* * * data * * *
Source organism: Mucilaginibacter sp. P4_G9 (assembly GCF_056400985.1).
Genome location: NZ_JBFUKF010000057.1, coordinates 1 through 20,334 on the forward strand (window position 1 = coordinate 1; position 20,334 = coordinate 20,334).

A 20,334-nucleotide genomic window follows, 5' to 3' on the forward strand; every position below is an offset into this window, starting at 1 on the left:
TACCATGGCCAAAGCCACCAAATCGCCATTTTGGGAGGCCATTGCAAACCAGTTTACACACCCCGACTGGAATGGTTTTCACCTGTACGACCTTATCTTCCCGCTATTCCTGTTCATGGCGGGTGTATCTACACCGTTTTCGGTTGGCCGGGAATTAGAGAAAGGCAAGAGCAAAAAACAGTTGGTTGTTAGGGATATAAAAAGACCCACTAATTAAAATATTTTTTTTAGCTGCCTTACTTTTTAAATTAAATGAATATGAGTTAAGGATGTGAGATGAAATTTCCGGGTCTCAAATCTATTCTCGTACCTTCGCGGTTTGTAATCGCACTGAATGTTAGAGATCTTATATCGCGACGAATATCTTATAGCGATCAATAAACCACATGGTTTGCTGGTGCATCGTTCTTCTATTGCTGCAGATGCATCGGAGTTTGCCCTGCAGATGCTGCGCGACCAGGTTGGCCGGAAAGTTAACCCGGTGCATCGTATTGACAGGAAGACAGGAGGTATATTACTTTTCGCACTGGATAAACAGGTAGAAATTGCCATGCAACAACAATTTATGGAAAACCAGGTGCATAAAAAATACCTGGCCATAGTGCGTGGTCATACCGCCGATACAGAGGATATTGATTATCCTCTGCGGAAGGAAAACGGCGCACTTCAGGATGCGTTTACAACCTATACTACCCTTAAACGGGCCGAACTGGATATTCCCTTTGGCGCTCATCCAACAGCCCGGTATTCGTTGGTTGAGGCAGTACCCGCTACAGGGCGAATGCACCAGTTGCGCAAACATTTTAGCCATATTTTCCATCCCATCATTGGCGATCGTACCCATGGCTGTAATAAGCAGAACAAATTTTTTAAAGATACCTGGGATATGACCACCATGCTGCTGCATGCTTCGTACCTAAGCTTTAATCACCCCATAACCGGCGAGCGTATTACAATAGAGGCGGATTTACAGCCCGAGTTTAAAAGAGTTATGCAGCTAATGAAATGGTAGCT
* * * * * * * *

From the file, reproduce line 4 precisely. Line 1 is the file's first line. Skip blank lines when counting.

TACCATGGCCAAAGCCACCAAATCGCCATTTTGGGAGGCCATTGCAAACCAGTTTACACACCCCGACTGGAATGGTTTTCACCTGTACGACCTTATCTTCCCGCTATTCCTGTTCATGGCGGGTGTATCTACACCGTTTTCGGTTGGCCGGGAATTAGAGAAAGGCAAGAGCAAAAAACAGTTGGTTGTTAGGGATATAAAAAGACCCACTAATTAAAATATTTTTTTTAGCTGCCTTACTTTTTAAATTAAATGAATATGAGTTAAGGATGTGAGATGAAATTTCCGGGTCTCAAATCTATTCTCGTACCTTCGCGGTTTGTAATCGCACTGAATGTTAGAGATCTTATATCGCGACGAATATCTTATAGCGATCAATAAACCACATGGTTTGCTGGTGCATCGTTCTTCTATTGCTGCAGATGCATCGGAGTTTGCCCTGCAGATGCTGCGCGACCAGGTTGGCCGGAAAGTTAACCCGGTGCATCGTATTGACAGGAAGACAGGAGGTATATTACTTTTCGCACTGGATAAACAGGTAGAAATTGCCATGCAACAACAATTTATGGAAAACCAGGTGCATAAAAAATACCTGGCCATAGTGCGTGGTCATACCGCCGATACAGAGGATATTGATTATCCTCTGCGGAAGGAAAACGGCGCACTTCAGGATGCGTTTACAACCTATACTACCCTTAAACGGGCCGAACTGGATATTCCCTTTGGCGCTCATCCAACAGCCCGGTATTCGTTGGTTGAGGCAGTACCCGCTACAGGGCGAATGCACCAGTTGCGCAAACATTTTAGCCATATTTTCCATCCCATCATTGGCGATCGTACCCATGGCTGTAATAAGCAGAACAAATTTTTTAAAGATACCTGGGATATGACCACCATGCTGCTGCATGCTTCGTACCTAAGCTTTAATCACCCCATAACCGGCGAGCGTATTACAATAGAGGCGGATTTACAGCCCGAGTTTAAAAGAGTTATGCAGCTAATGAAATGGTAGCT